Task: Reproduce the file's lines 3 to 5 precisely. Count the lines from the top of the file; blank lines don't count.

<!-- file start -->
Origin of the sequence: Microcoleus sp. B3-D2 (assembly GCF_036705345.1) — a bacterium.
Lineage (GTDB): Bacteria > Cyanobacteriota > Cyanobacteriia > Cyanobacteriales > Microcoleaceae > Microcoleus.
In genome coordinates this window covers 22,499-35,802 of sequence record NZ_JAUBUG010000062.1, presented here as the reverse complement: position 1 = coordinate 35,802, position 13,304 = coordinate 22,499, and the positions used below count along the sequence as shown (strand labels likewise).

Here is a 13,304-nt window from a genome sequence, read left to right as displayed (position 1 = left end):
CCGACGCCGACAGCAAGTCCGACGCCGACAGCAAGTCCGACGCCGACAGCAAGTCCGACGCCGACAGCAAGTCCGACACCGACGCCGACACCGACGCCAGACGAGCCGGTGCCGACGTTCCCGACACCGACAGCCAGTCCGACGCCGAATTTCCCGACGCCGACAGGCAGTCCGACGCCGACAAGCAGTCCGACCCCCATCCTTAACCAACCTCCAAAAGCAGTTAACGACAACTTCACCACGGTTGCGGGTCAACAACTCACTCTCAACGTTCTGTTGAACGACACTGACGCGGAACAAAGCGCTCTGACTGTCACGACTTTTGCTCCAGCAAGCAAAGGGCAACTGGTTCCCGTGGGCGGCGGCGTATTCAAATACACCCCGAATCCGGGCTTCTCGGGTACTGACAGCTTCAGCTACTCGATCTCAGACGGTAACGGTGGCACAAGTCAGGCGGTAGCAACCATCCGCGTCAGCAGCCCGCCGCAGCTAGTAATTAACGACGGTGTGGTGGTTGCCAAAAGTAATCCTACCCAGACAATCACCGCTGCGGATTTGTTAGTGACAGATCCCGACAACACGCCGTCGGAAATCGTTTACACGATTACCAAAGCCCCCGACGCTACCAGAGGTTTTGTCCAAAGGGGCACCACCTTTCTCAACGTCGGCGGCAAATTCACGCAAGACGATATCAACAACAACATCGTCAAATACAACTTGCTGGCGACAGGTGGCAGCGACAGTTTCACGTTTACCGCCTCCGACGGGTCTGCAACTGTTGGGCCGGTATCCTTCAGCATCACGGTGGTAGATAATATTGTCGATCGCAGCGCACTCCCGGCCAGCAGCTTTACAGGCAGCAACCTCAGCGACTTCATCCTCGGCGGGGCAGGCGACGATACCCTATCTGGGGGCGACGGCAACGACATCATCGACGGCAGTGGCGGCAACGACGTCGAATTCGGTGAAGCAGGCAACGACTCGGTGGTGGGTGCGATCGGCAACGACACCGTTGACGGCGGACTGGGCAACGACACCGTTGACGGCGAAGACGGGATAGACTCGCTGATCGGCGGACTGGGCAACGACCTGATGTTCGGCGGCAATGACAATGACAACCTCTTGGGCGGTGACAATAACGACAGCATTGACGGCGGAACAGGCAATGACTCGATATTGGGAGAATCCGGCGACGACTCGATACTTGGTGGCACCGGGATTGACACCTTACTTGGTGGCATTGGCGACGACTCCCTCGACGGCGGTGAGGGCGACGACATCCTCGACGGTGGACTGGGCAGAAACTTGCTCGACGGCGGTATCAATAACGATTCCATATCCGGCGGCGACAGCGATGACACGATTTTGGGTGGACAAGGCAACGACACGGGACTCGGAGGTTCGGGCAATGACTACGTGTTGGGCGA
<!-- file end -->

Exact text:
In genome coordinates this window covers 22,499-35,802 of sequence record NZ_JAUBUG010000062.1, presented here as the reverse complement: position 1 = coordinate 35,802, position 13,304 = coordinate 22,499, and the positions used below count along the sequence as shown (strand labels likewise).

Here is a 13,304-nt window from a genome sequence, read left to right as displayed (position 1 = left end):
CCGACGCCGACAGCAAGTCCGACGCCGACAGCAAGTCCGACGCCGACAGCAAGTCCGACGCCGACAGCAAGTCCGACACCGACGCCGACACCGACGCCAGACGAGCCGGTGCCGACGTTCCCGACACCGACAGCCAGTCCGACGCCGAATTTCCCGACGCCGACAGGCAGTCCGACGCCGACAAGCAGTCCGACCCCCATCCTTAACCAACCTCCAAAAGCAGTTAACGACAACTTCACCACGGTTGCGGGTCAACAACTCACTCTCAACGTTCTGTTGAACGACACTGACGCGGAACAAAGCGCTCTGACTGTCACGACTTTTGCTCCAGCAAGCAAAGGGCAACTGGTTCCCGTGGGCGGCGGCGTATTCAAATACACCCCGAATCCGGGCTTCTCGGGTACTGACAGCTTCAGCTACTCGATCTCAGACGGTAACGGTGGCACAAGTCAGGCGGTAGCAACCATCCGCGTCAGCAGCCCGCCGCAGCTAGTAATTAACGACGGTGTGGTGGTTGCCAAAAGTAATCCTACCCAGACAATCACCGCTGCGGATTTGTTAGTGACAGATCCCGACAACACGCCGTCGGAAATCGTTTACACGATTACCAAAGCCCCCGACGCTACCAGAGGTTTTGTCCAAAGGGGCACCACCTTTCTCAACGTCGGCGGCAAATTCACGCAAGACGATATCAACAACAACATCGTCAAATACAACTTGCTGGCGACAGGTGGCAGCGACAGTTTCACGTTTACCGCCTCCGACGGGTCTGCAACTGTTGGGCCGGTATCCTTCAGCATCACGGTGGTAGATAATATTGTCGATCGCAGCGCACTCCCGGCCAGCAGCTTTACAGGCAGCAACCTCAGCGACTTCATCCTCGGCGGGGCAGGCGACGATACCCTATCTGGGGGCGACGGCAACGACATCATCGACGGCAGTGGCGGCAACGACGTCGAATTCGGTGAAGCAGGCAACGACTCGGTGGTGGGTGCGATCGGCAACGACACCGTTGACGGCGGACTGGGCAACGACACCGTTGACGGCGAAGACGGGATAGACTCGCTGATCGGCGGACTGGGCAACGACCTGATGTTCGGCGGCAATGACAATGACAACCTCTTGGGCGGTGACAATAACGACAGCATTGACGGCGGAACAGGCAATGACTCGATATTGGGAGAATCCGGCGACGACTCGATACTTGGTGGCACCGGGATTGACACCTTACTTGGTGGCATTGGCGACGACTCCCTCGACGGCGGTGAGGGCGACGACATCCTCGACGGTGGACTGGGCAGAAACTTGCTCGACGGCGGTATCAATAACGATTCCATATCCGGCGGCGACAGCGATGACACGATTTTGGGTGGACAAGGCAACGACACGGGACTCGGAGGTTCGGGCAATGACTACGTGTTGGGCGA